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Biden administration racial educational equity actions mark desegregation anniversary

By Doug Cunningham & Ehren Wynder
President Joe Biden speaks at the National Museum of African American History and Culture in Washington, D.C., on Friday, May 17, 2024. Biden delivered remarks at an NAACP event marking the anniversary of Brown v. Board of Education at the Museum. Photo by Al Drago/UPI
1 of 4 | President Joe Biden speaks at the National Museum of African American History and Culture in Washington, D.C., on Friday, May 17, 2024. Biden delivered remarks at an NAACP event marking the anniversary of Brown v. Board of Education at the Museum. Photo by Al Drago/UPI | License Photo

May 17 (UPI) -- President Joe Biden laid out new actions Friday to advance racial and educational equity on the 70th anniversary of the historic U.S. Supreme Court Brown vs. Board of Education decision that outlawed racially segregated schools.

These actions include $20 million in new magnet school grants in Arkansas, Colorado, Florida, Kentucky, Louisiana, North Carolina and Texas intended to further desegregate schools. Biden's 2025 budget request includes $139 million for magnet school programs.

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A new technical assistance center will be established to help states and school districts provide more equitable and adequate funding approaches, according to the White House.

A new report from the Department of Education Office for Civil Rights will be released providing fresh data on equal access to math and science courses.

New efforts are also being made to better preserve African American history, including preserving historic sites and protecting and increasing access to literature.

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The White House said in a statement that the release of additional funding and resources will "support school diversity and advance the goal that all students have access to a world-class education."

"The Biden-Harris Administration is committed to ensuring the educational success of every child, and to address racial segregation in our schools that leads to worse educational outcomes for children, including through investments in local efforts to increase diversity and equal opportunity," the White House statement said.

Biden on Thursday met with Cheryl Brown Henderson, daughter of Oliver Brown and Leola Brown Montgomery, the namesake plaintiffs in the case, Thursday to commemorate the anniversary.

Biden then on Friday delivered remarks at the National Museum of African American History and Culture in Washington, D.C.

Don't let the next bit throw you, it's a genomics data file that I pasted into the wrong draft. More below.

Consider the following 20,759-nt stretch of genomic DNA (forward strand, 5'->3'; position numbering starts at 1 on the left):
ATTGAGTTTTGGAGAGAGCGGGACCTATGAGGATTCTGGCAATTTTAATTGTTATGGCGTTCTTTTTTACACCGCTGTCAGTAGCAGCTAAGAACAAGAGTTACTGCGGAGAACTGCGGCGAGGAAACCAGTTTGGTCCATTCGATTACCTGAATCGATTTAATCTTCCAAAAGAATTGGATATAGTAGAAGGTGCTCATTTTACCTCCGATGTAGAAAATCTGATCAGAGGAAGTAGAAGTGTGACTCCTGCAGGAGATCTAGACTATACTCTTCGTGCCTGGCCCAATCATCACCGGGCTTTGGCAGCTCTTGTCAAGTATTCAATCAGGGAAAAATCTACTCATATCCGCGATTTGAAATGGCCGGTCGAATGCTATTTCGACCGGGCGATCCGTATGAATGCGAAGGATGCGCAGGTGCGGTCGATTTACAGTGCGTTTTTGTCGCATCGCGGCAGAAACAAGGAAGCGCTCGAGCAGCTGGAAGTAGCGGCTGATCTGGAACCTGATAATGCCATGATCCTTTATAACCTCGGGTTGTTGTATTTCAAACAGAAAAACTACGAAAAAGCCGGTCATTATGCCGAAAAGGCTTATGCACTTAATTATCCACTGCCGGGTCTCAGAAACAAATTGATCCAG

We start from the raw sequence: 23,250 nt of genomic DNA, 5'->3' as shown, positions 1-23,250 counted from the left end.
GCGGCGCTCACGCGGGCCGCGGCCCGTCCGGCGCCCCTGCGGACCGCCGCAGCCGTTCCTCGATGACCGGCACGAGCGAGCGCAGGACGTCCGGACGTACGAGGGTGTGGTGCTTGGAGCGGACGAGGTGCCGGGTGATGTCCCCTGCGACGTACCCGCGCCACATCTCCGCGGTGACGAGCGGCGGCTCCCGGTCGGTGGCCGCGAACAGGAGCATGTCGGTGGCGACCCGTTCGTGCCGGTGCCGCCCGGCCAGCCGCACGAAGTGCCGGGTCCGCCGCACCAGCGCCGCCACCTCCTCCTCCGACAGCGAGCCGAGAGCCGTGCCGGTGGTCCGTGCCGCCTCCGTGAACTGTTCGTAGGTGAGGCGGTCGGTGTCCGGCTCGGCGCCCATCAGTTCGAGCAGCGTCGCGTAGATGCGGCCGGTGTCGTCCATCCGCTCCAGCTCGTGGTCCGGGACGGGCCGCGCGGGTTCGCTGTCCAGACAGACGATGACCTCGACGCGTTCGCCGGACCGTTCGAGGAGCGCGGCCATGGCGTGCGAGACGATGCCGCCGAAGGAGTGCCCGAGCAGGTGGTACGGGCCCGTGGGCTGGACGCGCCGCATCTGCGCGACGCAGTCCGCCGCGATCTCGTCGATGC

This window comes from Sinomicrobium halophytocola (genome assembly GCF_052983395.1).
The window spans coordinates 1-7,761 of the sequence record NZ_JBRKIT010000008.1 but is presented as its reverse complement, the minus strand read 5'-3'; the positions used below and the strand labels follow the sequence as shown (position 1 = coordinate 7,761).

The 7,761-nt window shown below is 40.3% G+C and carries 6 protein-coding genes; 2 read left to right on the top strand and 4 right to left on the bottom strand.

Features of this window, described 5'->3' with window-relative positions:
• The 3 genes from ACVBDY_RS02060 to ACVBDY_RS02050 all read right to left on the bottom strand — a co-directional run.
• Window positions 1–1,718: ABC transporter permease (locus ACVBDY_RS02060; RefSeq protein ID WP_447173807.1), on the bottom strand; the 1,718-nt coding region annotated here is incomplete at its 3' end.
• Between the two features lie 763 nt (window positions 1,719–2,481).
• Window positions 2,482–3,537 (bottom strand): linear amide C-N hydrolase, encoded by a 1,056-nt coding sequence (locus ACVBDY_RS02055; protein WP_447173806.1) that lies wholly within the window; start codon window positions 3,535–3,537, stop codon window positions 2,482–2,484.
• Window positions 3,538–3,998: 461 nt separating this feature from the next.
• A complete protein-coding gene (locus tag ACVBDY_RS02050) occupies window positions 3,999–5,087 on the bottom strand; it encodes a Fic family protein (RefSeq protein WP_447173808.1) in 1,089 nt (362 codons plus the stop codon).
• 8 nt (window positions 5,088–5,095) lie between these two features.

Biden recalled the work Black lawyer and civil rights advocate Lewis L. Redding, who represented Claymont families in the 1952 Belton vs. Gebhart case.

"One of the cases that led to the landmark [Brown vs. Board] decision was in my home state of Delaware," said Biden, who was a third grader in Claymont at the time. "They just wanted a simple proposition, they wanted their kids to be treated with dignity and respect."

Belton vs. Gepbhart was one of five cases that would be combined into Brown vs. Board. Redding's arguments in that case and others in Delaware laid the legal groundwork for Brown, Biden said.

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After Brown, the school desegregation that followed led to a 30% increase in graduation rates for Black students and a 22% increase for Latino students, according to the White House.

Biden on Friday also touted $16 billion worth of investments under his administration in historically Black colleges and universities. The investments have helped build student housing, study climate science, create health research labs and more.

The White House said that during the Biden administration more than $300 million is being invested in programs that increase school diversity.

The Department of Education under Biden also issued a new rule for Charter School applicants that the schools would not negatively affect community desegregation efforts where proposed charter schools would be located.

As it marked the 70th anniversary of Brown vs. Board of Education, the White House noted research showing "that racial achievement gaps are strongly associated with school segregation, in turn because schools with high concentrations of Black and Latino students receive fewer resources."

That rapid desegregation trend in the 1960s and 1970s was reversed in the past two decades when both racial and economic segregation increased, the White House said.

"For example, segregation between white and Black students is up 64% since 1988, while segregation by economic status has grown by 50% since 1991," the White House statement said.

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